November marks the beginning of the holiday season, a time for family gatherings, holiday parties and making memories with loved ones.
This month is also recognized as National Hospice and Palliative Care Month, a time to recognize the healthcare professionals who take care of patients around the clock.
While it’s a common misconception that hospice and palliative care are similar, they each actually offer unique services that can help patients and their families learn to navigate each stage of a life-limiting or end-of-life diagnosis.
Patients diagnosed with a life-limiting, terminal illness are most appropriate for hospice care through Archbold’s Hospice of Southwest Georgia. While patients coping with a chronic illness, one that is not necessarily terminal, are more appropriate for Archbold’s Palliative Care Program.
The types of patients who have palliative care needs are patients who require chronic illness symptom management. This includes patients who have metastatic or recurrent cancer, advanced stages of Chronic Obstructive Pulmonary Disease, End-Stage Renal Disease or Congestive Heart Failure, end-stage dementia, stroke with decreased function, neuromuscular disease and any moderate to advanced concomitant disease or other condition complicating cure.
“Palliative care is specialized medical care for people with a serious illness,” said Jessica Burns, Palliative Care Nurse Practitioner at Archbold. “The care we provide is focused on providing relief from symptoms and stress of a serious illness, while also improving quality of life for the patient and their family.”
Archbold’s palliative care program is comprised of a team of doctors, nurses and other specialists who work together with the patient and their providers to provide an extra layer of support. Each patient has a unique and specialized treatment plan developed solely for them.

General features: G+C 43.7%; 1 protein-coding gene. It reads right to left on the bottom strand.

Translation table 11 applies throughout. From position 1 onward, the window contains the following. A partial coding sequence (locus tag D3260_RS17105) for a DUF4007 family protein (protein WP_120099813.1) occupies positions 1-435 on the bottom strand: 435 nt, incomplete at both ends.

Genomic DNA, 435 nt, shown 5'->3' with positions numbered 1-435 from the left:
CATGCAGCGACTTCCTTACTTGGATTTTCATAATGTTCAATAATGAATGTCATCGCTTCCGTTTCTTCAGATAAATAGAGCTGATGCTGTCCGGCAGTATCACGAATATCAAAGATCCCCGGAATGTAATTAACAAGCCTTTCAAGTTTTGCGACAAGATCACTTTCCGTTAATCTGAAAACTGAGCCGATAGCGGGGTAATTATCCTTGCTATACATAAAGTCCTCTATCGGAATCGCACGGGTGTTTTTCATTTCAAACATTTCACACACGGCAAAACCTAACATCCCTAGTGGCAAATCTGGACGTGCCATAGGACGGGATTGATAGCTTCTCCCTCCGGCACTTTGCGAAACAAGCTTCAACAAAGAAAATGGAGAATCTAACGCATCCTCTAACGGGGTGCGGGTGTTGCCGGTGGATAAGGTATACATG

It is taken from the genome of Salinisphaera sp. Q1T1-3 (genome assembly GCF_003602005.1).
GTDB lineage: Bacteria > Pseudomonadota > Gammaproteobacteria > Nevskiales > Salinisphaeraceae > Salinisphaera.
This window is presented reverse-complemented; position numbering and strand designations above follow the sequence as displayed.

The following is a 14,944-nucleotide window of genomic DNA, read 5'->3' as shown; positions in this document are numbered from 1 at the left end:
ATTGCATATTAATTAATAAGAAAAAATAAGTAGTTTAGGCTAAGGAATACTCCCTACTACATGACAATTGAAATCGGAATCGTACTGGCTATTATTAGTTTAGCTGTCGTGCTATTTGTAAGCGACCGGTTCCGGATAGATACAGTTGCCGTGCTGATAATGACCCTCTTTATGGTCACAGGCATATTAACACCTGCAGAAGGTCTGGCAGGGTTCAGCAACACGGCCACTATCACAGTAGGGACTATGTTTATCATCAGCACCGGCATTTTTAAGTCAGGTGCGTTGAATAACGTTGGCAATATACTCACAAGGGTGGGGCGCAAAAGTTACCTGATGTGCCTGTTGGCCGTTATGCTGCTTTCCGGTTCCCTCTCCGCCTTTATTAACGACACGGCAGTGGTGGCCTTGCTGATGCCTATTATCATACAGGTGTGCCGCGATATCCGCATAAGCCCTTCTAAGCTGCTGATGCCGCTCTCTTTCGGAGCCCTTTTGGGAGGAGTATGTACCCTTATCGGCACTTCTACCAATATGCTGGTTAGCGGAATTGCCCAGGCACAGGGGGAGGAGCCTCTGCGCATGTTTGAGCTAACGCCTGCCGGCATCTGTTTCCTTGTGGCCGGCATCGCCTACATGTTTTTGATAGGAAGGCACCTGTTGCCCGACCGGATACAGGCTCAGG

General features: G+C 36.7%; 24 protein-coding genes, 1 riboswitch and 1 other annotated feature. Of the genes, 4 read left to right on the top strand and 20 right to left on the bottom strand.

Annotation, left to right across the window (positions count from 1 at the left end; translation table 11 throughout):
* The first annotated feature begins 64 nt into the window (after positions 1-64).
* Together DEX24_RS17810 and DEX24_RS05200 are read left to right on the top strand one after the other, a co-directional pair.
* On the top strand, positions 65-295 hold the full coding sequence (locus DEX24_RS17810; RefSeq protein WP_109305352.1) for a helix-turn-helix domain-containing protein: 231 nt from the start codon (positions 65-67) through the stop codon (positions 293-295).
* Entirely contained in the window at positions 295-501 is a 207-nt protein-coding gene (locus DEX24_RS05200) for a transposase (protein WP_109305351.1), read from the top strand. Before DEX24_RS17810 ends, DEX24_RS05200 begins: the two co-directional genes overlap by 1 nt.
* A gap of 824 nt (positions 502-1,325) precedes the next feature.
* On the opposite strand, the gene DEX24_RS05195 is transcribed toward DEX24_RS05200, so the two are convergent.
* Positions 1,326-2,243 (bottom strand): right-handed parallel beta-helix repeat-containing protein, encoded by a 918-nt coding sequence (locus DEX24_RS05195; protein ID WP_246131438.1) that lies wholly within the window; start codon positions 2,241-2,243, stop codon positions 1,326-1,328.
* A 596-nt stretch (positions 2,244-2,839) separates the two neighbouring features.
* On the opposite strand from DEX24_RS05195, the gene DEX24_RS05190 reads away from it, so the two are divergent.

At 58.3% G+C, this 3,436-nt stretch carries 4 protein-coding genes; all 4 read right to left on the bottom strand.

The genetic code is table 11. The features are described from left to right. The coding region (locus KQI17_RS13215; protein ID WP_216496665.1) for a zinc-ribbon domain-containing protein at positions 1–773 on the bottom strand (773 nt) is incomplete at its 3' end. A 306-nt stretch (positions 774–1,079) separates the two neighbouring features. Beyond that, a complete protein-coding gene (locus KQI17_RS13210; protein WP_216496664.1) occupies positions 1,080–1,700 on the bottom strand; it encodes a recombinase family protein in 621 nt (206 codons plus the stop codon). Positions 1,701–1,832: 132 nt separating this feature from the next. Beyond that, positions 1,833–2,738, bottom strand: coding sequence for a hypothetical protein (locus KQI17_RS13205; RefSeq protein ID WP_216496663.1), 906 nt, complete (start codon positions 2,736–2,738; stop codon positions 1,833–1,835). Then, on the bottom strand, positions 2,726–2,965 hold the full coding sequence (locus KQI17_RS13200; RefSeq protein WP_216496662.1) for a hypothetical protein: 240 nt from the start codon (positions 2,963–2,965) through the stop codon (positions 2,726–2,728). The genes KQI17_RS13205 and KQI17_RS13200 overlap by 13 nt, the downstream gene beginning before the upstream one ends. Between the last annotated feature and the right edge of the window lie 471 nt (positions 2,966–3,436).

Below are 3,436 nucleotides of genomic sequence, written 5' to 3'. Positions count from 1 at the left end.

“Palliative care is available for patients of any age or at any stage in a serious illness, and can be provided alongside curative treatment,” said Burns. “Unlike hospice care, the patient does not have to be terminal or at the end of their life to be appropriate for palliative care.”
For patients with an end-of-life diagnosis, Archbold’s Hospice of Southwest Georgia provides expert medical care, pain management and emotional support tailored to the patient’s needs and wishes. They also offer a support system that helps families learn to cope with terminal illness and in many cases, the loss of a loved one.
“Our top priority at Hospice of Southwest Georgia is to provide supportive and compassionate care for patients and their families,” said Sheri Walters, administrator at Archbold’s Hospice of Southwest Georgia.
Hospice of Southwest Georgia treats patients in their homes, assisted living facilities and nursing homes, and soon in an inpatient setting at Archbold Memorial Hospital.
“We want our community to know that there are local services available to help them care for a loved one,” said Walters. “Archbold can provide the help families need to care for a patient with a chronic or terminal illness.”